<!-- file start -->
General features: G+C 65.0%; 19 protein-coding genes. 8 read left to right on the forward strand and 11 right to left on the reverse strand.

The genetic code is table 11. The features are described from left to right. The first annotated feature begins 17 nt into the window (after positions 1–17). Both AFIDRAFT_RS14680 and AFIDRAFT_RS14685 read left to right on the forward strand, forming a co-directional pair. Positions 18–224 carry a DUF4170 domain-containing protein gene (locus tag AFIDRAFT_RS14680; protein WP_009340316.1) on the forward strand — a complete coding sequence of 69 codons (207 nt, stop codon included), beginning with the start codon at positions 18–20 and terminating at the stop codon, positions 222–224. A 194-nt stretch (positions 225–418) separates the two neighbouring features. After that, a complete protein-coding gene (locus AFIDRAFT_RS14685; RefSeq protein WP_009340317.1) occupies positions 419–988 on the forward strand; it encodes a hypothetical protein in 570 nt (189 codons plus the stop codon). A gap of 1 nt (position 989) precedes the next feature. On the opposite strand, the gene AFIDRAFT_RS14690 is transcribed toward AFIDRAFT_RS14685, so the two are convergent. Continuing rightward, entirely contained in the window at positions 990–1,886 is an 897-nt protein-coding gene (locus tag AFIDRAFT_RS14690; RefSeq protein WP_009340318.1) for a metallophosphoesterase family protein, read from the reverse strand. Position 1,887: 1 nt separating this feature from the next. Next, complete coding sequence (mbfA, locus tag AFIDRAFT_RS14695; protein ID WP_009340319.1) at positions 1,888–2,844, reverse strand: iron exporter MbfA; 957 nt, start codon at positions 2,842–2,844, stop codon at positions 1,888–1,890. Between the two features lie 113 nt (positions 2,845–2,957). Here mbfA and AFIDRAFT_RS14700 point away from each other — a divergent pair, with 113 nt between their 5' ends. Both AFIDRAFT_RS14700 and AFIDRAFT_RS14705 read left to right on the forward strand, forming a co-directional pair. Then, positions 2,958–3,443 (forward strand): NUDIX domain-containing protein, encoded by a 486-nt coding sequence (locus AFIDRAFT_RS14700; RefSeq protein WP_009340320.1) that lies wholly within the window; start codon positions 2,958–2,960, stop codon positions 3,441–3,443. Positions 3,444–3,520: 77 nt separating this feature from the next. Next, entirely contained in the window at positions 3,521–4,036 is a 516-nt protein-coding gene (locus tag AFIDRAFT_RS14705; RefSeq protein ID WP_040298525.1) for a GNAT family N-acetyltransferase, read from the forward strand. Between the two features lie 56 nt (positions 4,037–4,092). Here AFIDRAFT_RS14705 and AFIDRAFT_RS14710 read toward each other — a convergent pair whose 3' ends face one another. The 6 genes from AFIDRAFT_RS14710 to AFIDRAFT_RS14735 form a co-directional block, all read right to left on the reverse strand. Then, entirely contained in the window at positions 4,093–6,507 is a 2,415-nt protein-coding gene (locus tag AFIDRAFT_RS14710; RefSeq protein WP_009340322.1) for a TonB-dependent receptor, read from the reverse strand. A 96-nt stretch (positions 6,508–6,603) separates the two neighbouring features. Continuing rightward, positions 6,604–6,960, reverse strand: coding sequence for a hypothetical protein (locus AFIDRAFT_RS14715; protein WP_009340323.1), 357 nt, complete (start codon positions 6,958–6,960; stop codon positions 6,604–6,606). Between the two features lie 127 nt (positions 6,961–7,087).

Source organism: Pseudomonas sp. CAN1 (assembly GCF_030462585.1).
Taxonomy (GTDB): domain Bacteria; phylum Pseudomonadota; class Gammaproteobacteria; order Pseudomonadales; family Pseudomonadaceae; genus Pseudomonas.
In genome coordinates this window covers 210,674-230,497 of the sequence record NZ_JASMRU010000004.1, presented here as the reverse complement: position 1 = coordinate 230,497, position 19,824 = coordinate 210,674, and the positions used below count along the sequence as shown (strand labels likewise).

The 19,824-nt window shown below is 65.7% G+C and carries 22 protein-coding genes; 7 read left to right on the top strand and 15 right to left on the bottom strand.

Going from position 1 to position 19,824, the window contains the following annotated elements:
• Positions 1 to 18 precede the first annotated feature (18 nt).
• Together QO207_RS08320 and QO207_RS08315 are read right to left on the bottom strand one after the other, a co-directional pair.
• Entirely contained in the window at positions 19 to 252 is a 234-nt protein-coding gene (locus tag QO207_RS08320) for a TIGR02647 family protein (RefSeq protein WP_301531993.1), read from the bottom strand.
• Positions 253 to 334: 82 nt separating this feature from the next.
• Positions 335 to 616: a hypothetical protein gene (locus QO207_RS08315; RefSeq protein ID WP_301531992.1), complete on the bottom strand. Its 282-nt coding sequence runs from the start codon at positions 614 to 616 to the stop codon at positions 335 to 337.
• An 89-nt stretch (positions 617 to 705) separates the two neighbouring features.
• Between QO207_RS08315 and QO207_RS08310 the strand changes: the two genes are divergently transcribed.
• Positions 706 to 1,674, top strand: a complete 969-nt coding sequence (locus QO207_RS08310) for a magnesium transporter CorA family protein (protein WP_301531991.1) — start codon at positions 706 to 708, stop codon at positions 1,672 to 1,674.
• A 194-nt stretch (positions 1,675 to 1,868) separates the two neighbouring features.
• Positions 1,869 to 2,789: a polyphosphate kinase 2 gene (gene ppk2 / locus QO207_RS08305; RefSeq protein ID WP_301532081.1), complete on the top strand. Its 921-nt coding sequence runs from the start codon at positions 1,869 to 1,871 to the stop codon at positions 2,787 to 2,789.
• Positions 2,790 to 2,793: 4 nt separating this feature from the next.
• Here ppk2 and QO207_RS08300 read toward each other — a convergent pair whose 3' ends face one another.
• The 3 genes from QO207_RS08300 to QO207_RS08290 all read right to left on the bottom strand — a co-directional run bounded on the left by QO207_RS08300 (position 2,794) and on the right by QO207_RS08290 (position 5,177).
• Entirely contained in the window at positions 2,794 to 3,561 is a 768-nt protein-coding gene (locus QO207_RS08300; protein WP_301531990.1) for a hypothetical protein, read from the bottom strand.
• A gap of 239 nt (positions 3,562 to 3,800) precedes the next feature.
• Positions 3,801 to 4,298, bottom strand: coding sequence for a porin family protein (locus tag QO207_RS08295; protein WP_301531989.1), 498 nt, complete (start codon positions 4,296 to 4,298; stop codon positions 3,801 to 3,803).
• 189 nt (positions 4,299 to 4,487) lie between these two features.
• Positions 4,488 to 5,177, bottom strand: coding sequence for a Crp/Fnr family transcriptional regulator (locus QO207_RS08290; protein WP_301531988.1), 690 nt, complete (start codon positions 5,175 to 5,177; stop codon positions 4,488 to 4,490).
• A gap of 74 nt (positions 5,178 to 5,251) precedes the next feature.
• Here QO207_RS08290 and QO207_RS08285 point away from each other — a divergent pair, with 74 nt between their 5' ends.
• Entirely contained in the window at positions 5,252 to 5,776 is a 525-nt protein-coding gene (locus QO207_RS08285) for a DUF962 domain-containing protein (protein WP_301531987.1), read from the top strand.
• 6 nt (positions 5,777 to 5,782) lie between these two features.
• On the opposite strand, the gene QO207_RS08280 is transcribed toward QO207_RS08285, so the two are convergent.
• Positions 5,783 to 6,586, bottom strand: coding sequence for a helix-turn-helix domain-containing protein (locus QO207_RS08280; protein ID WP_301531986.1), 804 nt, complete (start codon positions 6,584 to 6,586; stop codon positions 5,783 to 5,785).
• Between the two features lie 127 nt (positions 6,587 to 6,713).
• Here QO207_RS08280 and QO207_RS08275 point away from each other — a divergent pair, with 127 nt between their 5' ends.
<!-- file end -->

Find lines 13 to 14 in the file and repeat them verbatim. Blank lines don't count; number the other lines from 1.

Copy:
• An 89-nt stretch (positions 617 to 705) separates the two neighbouring features.
• Between QO207_RS08315 and QO207_RS08310 the strand changes: the two genes are divergently transcribed.